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Hello, I’m Jocelyn, the creator of The Thread of Everything. I work from my studio in the beautiful Borrowdale Valley in the Lake District.

 

The name was inspired by one of my favourite books, The Theory of Everything: a biography about the life of the late Stephen Hawking; a story of a brilliant mind captured in a frail and failing body; a story of hope. Woven throughout is the human spirit’s enduring need to communicate in whatever way possible and a lesson for us all that we should never give up trying to live a full life, no matter what challenges we face.

 

The Thread of Everything represents the common thread that unites us: language in all its forms, whether spoken, written or drawn. I am a logophile, a lover of language. As a child, you would find me in the corner of a room with my head in a book. As a teenager, I was happiest in the second-hand bookshop to be found in my hometown, which also happened to be Shakespeare’s birthplace. To this day, the distinctive heady scent of old spines with their smoky, earthy notes can transport me back there and once again I’m a teenager dreaming of growing up and becoming a librarian.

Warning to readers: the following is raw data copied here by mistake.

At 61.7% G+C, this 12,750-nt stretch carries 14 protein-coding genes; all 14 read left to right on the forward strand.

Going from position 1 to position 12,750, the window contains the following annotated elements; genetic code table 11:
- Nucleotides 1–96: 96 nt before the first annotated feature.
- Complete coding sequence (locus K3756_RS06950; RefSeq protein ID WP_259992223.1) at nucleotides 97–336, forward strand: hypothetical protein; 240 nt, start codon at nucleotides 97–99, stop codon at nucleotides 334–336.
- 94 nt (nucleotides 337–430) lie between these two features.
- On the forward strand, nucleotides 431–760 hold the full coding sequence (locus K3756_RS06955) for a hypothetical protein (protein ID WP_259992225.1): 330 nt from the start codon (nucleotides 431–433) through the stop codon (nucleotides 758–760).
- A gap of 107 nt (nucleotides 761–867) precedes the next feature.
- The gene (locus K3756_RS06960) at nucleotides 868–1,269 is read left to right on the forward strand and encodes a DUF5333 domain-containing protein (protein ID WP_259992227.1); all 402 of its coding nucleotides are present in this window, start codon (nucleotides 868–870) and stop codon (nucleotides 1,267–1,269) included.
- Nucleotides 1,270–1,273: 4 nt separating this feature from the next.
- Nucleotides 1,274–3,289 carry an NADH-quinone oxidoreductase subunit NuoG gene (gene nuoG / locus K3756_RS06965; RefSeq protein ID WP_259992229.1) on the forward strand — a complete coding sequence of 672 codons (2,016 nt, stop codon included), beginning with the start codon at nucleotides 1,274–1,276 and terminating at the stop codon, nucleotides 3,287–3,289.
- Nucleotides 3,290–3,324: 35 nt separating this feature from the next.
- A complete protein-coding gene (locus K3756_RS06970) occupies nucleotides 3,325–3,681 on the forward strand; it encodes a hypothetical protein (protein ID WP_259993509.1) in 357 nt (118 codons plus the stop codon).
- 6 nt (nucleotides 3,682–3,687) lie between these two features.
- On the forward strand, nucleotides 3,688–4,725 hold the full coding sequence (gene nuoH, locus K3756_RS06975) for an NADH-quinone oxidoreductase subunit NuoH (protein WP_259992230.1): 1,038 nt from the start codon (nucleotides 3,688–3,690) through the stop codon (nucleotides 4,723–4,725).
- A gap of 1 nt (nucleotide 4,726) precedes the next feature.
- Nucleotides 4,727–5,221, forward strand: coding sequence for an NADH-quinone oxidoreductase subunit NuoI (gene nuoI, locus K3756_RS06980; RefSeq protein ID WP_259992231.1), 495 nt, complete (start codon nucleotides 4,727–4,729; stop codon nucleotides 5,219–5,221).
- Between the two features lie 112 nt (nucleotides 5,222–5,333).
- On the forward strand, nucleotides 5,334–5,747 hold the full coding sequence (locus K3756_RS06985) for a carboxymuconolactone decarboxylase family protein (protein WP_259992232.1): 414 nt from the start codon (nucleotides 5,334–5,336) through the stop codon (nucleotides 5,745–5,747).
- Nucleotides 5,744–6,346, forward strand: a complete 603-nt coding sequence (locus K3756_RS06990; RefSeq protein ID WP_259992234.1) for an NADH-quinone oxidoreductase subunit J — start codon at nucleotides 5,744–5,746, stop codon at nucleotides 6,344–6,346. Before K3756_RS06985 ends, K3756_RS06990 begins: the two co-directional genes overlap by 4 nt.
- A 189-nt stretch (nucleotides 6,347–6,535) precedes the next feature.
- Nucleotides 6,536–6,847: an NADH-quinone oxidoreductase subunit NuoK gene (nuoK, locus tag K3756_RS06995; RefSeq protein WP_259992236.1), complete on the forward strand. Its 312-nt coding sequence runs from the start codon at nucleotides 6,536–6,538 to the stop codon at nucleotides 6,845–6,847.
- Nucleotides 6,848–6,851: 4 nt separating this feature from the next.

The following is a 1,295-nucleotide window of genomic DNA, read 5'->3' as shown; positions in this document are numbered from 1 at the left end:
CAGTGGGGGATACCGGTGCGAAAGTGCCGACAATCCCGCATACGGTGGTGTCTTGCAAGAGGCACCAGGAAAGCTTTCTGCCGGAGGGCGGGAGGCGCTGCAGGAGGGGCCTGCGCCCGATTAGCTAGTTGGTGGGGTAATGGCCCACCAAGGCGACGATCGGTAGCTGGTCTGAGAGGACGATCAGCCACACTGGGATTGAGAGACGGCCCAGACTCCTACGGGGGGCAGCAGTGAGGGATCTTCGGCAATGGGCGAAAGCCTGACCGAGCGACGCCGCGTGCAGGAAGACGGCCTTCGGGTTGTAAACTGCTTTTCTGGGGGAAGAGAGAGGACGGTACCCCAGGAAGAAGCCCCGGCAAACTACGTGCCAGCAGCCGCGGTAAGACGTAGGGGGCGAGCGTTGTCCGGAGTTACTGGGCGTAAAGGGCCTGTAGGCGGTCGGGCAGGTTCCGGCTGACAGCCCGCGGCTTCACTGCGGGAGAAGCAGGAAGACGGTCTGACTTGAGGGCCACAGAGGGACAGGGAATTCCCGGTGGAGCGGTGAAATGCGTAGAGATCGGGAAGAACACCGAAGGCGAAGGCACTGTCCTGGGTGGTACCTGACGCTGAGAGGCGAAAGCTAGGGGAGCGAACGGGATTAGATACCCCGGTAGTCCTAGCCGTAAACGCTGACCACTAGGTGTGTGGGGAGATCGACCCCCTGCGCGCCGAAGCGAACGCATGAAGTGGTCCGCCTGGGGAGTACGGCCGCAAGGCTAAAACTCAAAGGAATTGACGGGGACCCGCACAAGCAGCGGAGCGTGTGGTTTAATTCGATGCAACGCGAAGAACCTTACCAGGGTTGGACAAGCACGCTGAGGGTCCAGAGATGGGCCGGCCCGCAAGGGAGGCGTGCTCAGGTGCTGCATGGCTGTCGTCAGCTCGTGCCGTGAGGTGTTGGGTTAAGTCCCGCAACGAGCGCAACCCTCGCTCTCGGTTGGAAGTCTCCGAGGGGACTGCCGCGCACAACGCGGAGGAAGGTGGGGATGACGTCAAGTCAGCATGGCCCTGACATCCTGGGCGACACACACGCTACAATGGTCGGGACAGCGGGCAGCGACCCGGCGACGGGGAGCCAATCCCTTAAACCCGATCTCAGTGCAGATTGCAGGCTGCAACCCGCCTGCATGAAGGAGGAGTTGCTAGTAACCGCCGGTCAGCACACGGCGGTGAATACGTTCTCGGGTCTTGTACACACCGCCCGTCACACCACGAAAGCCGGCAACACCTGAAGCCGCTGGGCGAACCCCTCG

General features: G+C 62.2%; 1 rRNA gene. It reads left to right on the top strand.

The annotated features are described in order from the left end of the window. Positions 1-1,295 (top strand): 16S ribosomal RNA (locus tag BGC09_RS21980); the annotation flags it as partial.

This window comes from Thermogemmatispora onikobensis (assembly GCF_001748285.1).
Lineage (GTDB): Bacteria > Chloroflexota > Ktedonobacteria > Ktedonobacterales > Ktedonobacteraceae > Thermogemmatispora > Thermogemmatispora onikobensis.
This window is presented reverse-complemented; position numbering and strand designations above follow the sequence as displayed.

Decades later it’s still a dream. Whilst that one didn’t come true, a different one replaced it - a family of my own.

As any parent will tell you, if we stop and listen, our children have as much to teach us as we do them. I have been fortunate to learn many lessons from my children. In particular, these are the ones that, unknown to me at the time, would lead me to create The Thread of Everything:

 

- Associating words with signs, symbols and colours, is necessary for some of us to unlock and access the world of language. 

- Many of the words we use today have ancient origins, rooted in the world of the Ancient Greeks, a world in which the tragedian Aeschylus said ‘the words of truth are simple’.

- Not all language is spoken, paintings and drawings speak to us too. Our children’s artwork is priceless. Keep it. Long after they have grown and flown, it will make your heart sing. 

 

In combination, these lessons give meaning to my work, to the power of unifying words and colour. The way we use language to communicate inspires each unique piece, the essence of which is to choose your words wisely. 

Each piece is one of a kind.

Longstitch is hand sewn across the ageing pages of a vintage storybook from the early 20th century, creating lines of thread to obscure the text, revealing a “found” word or aphorism. 

Contemporary work is now being created alongside the vintage pages. Using heavy watercolour paper and words taken from the natural world, its landscape and language, into which a 'found' quote is placed, currently with a focus on the Lakeland Poets. These are handsewn in longstitch in the same way as my vintage work and allow me to explore themes close to my heart and the landscape in which I live.

My art simply says less and means more.

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